Spying Row a Bump in the Road for Peru-Chile Relations

Spying Row a Bump in the Road for Peru-Chile Relations
Peruvian President Ollanta Humala, Chilean Foreign Minister Heraldo Munoz and Chilean President Michelle Bachelet at the Cerro Castillo presidential residence, in Vina del Mar, Chile, March 11, 2014 (AP photo by Luis Hidalgo).

Peru recently recalled its ambassador to Chile for consultations over allegations of Chilean spying. In an email interview, Christopher Sabatini, adjunct professor at Columbia University’s School of International and Public Affairs, discussed the ongoing diplomatic spat between Peru and Chile.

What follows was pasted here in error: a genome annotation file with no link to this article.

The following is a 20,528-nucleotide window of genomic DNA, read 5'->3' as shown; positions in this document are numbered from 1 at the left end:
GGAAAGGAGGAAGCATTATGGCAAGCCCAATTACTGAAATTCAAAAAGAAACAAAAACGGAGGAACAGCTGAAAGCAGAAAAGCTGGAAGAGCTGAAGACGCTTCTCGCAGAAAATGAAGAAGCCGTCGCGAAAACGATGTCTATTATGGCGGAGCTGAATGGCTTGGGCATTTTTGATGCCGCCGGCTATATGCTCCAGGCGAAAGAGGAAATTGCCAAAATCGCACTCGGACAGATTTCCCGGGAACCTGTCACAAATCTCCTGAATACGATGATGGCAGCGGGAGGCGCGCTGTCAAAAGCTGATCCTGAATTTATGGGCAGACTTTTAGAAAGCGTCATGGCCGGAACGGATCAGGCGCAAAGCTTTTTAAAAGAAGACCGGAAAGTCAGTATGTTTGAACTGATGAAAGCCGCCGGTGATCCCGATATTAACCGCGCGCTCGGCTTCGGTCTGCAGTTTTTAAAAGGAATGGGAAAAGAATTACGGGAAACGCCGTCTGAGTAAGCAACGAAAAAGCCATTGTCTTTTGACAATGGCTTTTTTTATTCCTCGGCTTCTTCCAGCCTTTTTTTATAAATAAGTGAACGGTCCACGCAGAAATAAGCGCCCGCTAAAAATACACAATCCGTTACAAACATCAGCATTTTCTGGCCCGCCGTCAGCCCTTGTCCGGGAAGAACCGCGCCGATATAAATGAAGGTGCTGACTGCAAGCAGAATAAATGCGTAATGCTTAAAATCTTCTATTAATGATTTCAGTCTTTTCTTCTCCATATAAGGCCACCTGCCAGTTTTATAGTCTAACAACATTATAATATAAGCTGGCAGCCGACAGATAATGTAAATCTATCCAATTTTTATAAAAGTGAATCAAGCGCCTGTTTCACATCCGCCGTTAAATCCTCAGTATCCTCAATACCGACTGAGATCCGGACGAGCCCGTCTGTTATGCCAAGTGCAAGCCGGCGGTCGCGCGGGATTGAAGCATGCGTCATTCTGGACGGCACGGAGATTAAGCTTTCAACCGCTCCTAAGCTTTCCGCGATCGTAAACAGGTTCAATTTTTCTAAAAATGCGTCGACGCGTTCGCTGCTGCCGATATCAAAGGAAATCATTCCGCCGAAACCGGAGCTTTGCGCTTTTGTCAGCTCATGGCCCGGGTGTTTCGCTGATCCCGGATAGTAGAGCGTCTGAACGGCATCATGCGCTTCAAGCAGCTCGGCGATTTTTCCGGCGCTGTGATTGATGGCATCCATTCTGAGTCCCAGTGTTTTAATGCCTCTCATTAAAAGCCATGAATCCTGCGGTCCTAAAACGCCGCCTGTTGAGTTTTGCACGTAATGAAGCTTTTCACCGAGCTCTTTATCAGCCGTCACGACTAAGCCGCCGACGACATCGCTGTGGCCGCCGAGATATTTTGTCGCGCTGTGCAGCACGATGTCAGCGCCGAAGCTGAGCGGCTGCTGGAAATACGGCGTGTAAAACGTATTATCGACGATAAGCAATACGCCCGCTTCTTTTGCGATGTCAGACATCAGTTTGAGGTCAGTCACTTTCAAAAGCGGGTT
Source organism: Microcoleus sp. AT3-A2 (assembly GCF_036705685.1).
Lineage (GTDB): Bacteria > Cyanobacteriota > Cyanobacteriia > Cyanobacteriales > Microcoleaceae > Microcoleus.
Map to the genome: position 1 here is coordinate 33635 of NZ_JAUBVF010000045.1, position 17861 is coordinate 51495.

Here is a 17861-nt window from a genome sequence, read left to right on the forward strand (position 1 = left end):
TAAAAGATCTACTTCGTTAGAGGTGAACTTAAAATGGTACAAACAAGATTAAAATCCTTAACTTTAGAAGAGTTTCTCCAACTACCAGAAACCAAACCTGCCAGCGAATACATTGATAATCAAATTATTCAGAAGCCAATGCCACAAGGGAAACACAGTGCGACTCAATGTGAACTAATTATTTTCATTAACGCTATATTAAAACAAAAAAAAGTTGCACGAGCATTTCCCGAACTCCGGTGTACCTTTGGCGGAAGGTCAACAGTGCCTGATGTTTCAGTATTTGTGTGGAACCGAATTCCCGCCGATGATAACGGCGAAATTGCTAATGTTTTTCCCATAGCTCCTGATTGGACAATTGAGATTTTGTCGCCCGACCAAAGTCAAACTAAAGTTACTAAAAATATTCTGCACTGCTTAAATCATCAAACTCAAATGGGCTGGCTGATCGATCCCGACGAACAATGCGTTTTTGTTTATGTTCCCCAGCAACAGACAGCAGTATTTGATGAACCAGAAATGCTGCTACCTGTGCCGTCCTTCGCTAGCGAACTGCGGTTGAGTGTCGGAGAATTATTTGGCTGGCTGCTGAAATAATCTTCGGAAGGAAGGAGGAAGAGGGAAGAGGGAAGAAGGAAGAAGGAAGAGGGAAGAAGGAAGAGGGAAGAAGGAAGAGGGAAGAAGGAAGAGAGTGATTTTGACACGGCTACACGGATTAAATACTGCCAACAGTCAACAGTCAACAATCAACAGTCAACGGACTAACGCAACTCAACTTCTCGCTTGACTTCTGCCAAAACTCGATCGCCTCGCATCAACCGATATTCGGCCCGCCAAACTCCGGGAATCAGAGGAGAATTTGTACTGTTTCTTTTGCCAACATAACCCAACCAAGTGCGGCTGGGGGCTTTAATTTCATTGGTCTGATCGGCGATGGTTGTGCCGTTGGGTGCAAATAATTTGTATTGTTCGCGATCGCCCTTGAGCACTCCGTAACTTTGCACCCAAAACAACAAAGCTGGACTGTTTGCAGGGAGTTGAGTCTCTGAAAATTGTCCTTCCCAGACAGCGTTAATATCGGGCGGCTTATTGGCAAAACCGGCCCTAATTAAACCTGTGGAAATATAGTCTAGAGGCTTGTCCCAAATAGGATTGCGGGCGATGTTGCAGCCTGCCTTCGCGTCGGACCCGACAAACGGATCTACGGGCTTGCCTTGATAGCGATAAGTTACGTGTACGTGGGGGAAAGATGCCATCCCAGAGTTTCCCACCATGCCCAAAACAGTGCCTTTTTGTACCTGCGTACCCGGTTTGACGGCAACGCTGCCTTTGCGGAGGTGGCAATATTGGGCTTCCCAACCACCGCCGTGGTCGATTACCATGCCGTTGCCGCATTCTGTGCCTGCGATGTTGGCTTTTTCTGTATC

WPR: What are the reasons behind the current diplomatic tensions between Peru and Chile?

Christopher Sabatini: The specific event that led to the tensions was the sale of information from Peruvian surveillance of Chilean fishing vessels to officers from the Chilean navy. As a result, both countries—at least temporarily—recalled their ambassadors. In truth, neither side comes out looking good on this: Peru because it was spying on Chilean vessels, and Chile because it had naval officers pose as Italian businessmen to purchase the information. Although Peru has acted the most indignant, it is legitimate to wonder why it was spying on fishing boats. Chile has acted quickly to detain the naval officers accused of purchasing the information.

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